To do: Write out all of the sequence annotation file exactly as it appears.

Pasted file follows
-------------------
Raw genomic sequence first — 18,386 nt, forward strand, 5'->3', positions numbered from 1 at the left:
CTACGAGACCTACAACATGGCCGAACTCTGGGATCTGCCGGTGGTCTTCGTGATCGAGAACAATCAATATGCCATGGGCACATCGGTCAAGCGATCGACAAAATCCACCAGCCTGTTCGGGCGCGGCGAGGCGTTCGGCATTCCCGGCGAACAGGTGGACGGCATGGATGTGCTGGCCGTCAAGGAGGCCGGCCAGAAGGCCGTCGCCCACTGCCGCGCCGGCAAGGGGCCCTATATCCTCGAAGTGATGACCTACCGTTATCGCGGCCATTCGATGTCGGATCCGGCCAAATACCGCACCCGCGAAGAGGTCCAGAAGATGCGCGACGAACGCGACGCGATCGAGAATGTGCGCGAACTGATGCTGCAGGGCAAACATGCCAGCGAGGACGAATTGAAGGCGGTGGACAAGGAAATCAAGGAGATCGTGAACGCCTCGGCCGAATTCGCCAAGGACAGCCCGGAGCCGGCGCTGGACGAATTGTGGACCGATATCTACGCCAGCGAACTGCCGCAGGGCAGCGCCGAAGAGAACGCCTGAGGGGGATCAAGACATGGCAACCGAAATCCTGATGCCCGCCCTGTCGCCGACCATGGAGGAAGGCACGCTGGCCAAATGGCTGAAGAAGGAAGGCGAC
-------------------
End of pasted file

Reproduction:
Raw genomic sequence first — 18,386 nt, forward strand, 5'->3', positions numbered from 1 at the left:
CTACGAGACCTACAACATGGCCGAACTCTGGGATCTGCCGGTGGTCTTCGTGATCGAGAACAATCAATATGCCATGGGCACATCGGTCAAGCGATCGACAAAATCCACCAGCCTGTTCGGGCGCGGCGAGGCGTTCGGCATTCCCGGCGAACAGGTGGACGGCATGGATGTGCTGGCCGTCAAGGAGGCCGGCCAGAAGGCCGTCGCCCACTGCCGCGCCGGCAAGGGGCCCTATATCCTCGAAGTGATGACCTACCGTTATCGCGGCCATTCGATGTCGGATCCGGCCAAATACCGCACCCGCGAAGAGGTCCAGAAGATGCGCGACGAACGCGACGCGATCGAGAATGTGCGCGAACTGATGCTGCAGGGCAAACATGCCAGCGAGGACGAATTGAAGGCGGTGGACAAGGAAATCAAGGAGATCGTGAACGCCTCGGCCGAATTCGCCAAGGACAGCCCGGAGCCGGCGCTGGACGAATTGTGGACCGATATCTACGCCAGCGAACTGCCGCAGGGCAGCGCCGAAGAGAACGCCTGAGGGGGATCAAGACATGGCAACCGAAATCCTGATGCCCGCCCTGTCGCCGACCATGGAGGAAGGCACGCTGGCCAAATGGCTGAAGAAGGAAGGCGAC